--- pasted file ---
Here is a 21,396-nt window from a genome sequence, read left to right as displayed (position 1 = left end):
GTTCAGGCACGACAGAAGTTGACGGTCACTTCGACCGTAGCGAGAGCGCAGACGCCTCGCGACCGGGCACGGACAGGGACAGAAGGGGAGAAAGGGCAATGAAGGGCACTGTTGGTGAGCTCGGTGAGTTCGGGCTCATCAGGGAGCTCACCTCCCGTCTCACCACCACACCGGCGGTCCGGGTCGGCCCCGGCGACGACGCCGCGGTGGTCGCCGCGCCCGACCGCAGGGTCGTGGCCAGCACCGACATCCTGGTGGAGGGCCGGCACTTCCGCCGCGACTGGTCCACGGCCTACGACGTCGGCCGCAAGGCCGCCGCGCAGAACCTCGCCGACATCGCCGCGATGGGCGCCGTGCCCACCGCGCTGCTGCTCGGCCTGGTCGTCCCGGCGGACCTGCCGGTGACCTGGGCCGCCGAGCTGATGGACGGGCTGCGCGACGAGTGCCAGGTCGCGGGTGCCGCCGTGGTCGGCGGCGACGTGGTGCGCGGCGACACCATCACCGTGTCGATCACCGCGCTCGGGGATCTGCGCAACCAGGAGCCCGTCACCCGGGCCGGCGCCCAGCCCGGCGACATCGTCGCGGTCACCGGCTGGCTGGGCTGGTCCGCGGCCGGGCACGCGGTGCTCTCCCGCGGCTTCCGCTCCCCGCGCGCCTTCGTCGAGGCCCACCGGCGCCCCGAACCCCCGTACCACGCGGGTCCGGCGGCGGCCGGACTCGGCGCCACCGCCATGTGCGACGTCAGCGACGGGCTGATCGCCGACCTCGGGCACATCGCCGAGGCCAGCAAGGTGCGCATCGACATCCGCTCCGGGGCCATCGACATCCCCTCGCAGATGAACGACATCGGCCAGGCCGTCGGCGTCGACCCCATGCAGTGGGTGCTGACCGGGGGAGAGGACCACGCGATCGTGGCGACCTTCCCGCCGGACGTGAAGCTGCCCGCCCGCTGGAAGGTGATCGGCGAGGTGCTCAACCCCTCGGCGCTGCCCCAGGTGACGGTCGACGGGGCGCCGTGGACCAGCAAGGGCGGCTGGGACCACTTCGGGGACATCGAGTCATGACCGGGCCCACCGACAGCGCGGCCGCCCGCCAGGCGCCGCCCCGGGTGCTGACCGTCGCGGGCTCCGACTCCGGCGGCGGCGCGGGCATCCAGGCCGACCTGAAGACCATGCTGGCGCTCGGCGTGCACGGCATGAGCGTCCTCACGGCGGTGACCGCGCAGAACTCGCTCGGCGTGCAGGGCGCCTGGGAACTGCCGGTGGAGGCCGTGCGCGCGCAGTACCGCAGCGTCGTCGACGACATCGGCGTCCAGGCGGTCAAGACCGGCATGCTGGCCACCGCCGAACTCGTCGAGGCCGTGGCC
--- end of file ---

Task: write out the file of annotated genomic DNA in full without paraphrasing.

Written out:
Here is a 21,396-nt window from a genome sequence, read left to right as displayed (position 1 = left end):
GTTCAGGCACGACAGAAGTTGACGGTCACTTCGACCGTAGCGAGAGCGCAGACGCCTCGCGACCGGGCACGGACAGGGACAGAAGGGGAGAAAGGGCAATGAAGGGCACTGTTGGTGAGCTCGGTGAGTTCGGGCTCATCAGGGAGCTCACCTCCCGTCTCACCACCACACCGGCGGTCCGGGTCGGCCCCGGCGACGACGCCGCGGTGGTCGCCGCGCCCGACCGCAGGGTCGTGGCCAGCACCGACATCCTGGTGGAGGGCCGGCACTTCCGCCGCGACTGGTCCACGGCCTACGACGTCGGCCGCAAGGCCGCCGCGCAGAACCTCGCCGACATCGCCGCGATGGGCGCCGTGCCCACCGCGCTGCTGCTCGGCCTGGTCGTCCCGGCGGACCTGCCGGTGACCTGGGCCGCCGAGCTGATGGACGGGCTGCGCGACGAGTGCCAGGTCGCGGGTGCCGCCGTGGTCGGCGGCGACGTGGTGCGCGGCGACACCATCACCGTGTCGATCACCGCGCTCGGGGATCTGCGCAACCAGGAGCCCGTCACCCGGGCCGGCGCCCAGCCCGGCGACATCGTCGCGGTCACCGGCTGGCTGGGCTGGTCCGCGGCCGGGCACGCGGTGCTCTCCCGCGGCTTCCGCTCCCCGCGCGCCTTCGTCGAGGCCCACCGGCGCCCCGAACCCCCGTACCACGCGGGTCCGGCGGCGGCCGGACTCGGCGCCACCGCCATGTGCGACGTCAGCGACGGGCTGATCGCCGACCTCGGGCACATCGCCGAGGCCAGCAAGGTGCGCATCGACATCCGCTCCGGGGCCATCGACATCCCCTCGCAGATGAACGACATCGGCCAGGCCGTCGGCGTCGACCCCATGCAGTGGGTGCTGACCGGGGGAGAGGACCACGCGATCGTGGCGACCTTCCCGCCGGACGTGAAGCTGCCCGCCCGCTGGAAGGTGATCGGCGAGGTGCTCAACCCCTCGGCGCTGCCCCAGGTGACGGTCGACGGGGCGCCGTGGACCAGCAAGGGCGGCTGGGACCACTTCGGGGACATCGAGTCATGACCGGGCCCACCGACAGCGCGGCCGCCCGCCAGGCGCCGCCCCGGGTGCTGACCGTCGCGGGCTCCGACTCCGGCGGCGGCGCGGGCATCCAGGCCGACCTGAAGACCATGCTGGCGCTCGGCGTGCACGGCATGAGCGTCCTCACGGCGGTGACCGCGCAGAACTCGCTCGGCGTGCAGGGCGCCTGGGAACTGCCGGTGGAGGCCGTGCGCGCGCAGTACCGCAGCGTCGTCGACGACATCGGCGTCCAGGCGGTCAAGACCGGCATGCTGGCCACCGCCGAACTCGTCGAGGCCGTGGCC